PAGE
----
June 2, 2012


French sculptor Victor Nicolas (1950)
There's a joy in meeting people who have a calling. They exude passion which spreads and inspires. In recent weeks, I’ve seen two excellent examples: Guillermo del Toro and Neil Hetherington.


Guillermo Del Toro conducted four Hitchcock Master Classes at TIFF. He spoke before and after each film. Guillermo has directed films like Pan's Labyrinth, The Devil's Backbone and Hellboy. He was to direct the long-awaited prequel to The Lord Of The Rings but left after two years (see How the Wall Street crisis hit The Hobbit, LA Times). He’s been in Toronto filming Pacific Rim (2013).

Guillermo taught a film class for five years and loves teaching. He said he said he'd be happy to teach every day of his life. This is easy to believe. His passion showed as he shared insights about Hitchcock. He's even written a book in Spanish about Hitchcock and may be updating it (English this time?).

Here's part of the Master Class on Shadow Of A Doubt (TIFF link).

This format isn’t the best for showing passion.


Neil Hetherington has been the CEO of Habitat For Humanity Toronto (website) since age 26 --- and he’s hardly old now. He spoke at the final event in the Alumni Western lecture series.

Habitat For Humanity helps low income families build and buy affordable homes with help from volunteers. Neil described what he does as his calling. That's easy to believe. He probably wields a hammer in his limited "spare" time.

I saw Neil at TEDxToronto in 2010, the only year I could get a ticket. Here's the teaser video.

Here is the full talk.


Passion shows when speakers answer questions. Not just a few and "I'm outta here" but many and with thoughtful responses.

Guillermo was gracious even when answering ignorant questions. He'd probe to find a real question to help the asker escape with grace. He took responsibility for not understanding rather than chiding the questioner. It's easy to imagine someone with an ego giving a curt, dismissive or flippant answer.

Neil also answered many questions and stayed behind for more. There was no sense of feeling rushed or that we were wasting his time. The number and quality of questions is a measure of how engaging the speaker was. Neil excelled.

There was no pressure to buy anything or a today-only, one-time-only special offer or plea. You can thank Guillermo by buying tickets to his movies (which is hardly punishment). You can thank Neil by donating time or money to Habitat For Humanity wherever you live in the world.

Fake Passion

In the world of sales, you may sense more passion in the selling than serving clients.
Multilevel Marketers
I’ve seen too many multilevel marketers this year (hence this post on the perils | podcast 160). They are enthusiastic ... but how passionate can they really get about the stuff they sell? Can pushing cheaper phone service or better detergent really be a calling?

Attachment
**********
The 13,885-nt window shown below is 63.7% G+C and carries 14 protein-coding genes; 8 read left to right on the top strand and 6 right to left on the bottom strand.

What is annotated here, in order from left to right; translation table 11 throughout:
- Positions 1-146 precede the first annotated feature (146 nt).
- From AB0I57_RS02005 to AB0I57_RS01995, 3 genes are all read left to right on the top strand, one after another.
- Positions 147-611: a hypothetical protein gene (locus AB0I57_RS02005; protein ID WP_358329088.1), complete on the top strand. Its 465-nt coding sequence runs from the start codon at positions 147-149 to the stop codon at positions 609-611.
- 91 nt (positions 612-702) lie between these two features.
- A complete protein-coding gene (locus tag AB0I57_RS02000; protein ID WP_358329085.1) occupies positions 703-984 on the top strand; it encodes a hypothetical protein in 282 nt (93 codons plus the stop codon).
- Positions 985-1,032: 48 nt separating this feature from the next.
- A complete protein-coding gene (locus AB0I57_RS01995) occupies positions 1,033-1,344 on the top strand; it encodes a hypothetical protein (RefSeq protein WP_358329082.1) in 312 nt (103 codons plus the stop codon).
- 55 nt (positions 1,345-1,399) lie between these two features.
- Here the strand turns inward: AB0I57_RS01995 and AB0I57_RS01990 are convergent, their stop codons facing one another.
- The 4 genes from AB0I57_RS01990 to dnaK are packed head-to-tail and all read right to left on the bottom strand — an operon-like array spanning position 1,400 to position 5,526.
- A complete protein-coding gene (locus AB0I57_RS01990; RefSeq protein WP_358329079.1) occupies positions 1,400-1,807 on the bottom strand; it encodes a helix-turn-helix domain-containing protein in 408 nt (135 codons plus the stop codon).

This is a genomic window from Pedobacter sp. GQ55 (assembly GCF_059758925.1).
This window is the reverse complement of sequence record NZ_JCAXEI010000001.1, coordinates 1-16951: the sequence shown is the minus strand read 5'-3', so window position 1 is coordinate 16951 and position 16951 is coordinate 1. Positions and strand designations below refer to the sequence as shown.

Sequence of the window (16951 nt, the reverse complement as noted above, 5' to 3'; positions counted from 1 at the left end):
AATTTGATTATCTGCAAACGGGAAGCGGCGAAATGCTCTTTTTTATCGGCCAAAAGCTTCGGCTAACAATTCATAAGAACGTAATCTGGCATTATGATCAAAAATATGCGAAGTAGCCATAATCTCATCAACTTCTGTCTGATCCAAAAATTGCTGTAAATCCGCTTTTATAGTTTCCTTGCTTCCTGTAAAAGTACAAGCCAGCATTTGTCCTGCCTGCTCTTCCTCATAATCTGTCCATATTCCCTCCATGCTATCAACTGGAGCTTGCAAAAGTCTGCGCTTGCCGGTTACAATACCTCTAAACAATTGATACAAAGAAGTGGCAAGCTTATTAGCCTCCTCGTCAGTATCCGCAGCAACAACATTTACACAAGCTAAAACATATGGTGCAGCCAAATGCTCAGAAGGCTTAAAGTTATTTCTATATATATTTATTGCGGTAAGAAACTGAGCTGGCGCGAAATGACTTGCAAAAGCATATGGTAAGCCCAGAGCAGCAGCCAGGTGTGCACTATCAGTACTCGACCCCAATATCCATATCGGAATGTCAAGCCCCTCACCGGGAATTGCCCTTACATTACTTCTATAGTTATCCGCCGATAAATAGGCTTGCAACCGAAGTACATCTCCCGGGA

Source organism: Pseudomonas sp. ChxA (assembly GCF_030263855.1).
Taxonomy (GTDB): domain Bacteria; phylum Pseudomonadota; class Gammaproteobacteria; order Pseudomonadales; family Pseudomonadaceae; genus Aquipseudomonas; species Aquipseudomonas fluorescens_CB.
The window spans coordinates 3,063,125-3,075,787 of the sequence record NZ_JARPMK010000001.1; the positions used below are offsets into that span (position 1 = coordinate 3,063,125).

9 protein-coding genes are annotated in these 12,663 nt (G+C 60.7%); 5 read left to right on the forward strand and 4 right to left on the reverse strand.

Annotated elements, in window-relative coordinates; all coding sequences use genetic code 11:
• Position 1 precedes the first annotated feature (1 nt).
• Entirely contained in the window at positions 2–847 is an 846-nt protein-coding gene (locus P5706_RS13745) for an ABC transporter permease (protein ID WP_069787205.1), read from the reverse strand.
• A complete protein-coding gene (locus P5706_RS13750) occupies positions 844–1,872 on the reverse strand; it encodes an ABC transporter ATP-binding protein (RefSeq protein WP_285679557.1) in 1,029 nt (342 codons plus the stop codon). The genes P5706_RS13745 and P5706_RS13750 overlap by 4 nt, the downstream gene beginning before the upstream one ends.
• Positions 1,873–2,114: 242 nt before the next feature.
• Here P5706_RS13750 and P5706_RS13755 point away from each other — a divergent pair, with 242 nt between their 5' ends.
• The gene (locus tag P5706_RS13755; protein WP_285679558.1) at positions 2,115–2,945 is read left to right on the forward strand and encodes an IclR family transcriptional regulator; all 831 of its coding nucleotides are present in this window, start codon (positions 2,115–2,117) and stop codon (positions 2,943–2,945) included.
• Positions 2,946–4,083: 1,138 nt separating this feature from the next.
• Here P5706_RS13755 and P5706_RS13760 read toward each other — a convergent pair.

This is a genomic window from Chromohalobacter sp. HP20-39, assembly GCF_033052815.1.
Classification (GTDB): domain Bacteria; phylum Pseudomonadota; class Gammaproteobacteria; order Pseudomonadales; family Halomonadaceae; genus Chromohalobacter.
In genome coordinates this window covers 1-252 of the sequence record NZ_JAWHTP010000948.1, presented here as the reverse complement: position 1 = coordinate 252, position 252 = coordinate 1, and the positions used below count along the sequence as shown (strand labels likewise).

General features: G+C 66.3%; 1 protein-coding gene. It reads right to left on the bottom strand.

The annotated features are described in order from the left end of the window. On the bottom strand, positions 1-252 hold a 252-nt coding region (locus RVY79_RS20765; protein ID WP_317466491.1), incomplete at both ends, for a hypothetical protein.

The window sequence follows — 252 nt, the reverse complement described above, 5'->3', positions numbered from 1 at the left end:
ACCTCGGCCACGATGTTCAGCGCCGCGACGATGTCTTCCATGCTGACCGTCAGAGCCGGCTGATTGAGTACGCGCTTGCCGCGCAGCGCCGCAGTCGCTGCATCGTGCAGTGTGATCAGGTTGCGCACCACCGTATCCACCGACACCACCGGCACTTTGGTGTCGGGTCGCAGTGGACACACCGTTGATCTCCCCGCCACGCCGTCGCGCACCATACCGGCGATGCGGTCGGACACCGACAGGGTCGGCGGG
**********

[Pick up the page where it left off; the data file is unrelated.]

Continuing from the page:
The passion seems to be about making money for themselves. Isn't that closer to greed? It's interesting to watch them try to hook new recruits using money as the primary lure and measure of success. There really is more to life than what you own.
Some people with billions (or maybe just millions) want to share their secrets with you ... for a price. Take Donald Trump for example (see Too Good To Be True). How much must they have before they're willing to share for free? That's the way to make a real difference.
The financial world has zealots too. You're more likely to find them in the world of living benefits (income replacement insurance or critical illness insurance). They often have had personal experience with disability or a dread disease like cancer. You know the ending: insurance provided the money which made the difference. Otherwise the afflicted might have needed a home from Habitat For Humanity.

Now the speakers are evangelists spreading the word. That sounds great but there's a common flaw: a close-to-invisible digital tapestry. Where are their YouTube videos? Where are their ongoing blog posts or tweets? If the real goal is to educate, that's easy to do freely or for free.

There may be a conflict of interest if  they sell the solutions they promote or get paid by a vendor. There's nothing wrong with earning money but the source of revenue influences what’s said and --- more important --- what’s omitted.

For life insurance, we have the tales of Leslie Bibb and Lamar Odom. We also know how Steve Jobs "buttoned up" in his final years.

Your Passions

The real passion of the twentieth century is servitude.
--- Albert Camus
Let’s hope that’s not true. What are you passionate about? What do you do about your passions?


Podcast 171

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PS Do you surround yourself with passionate people?

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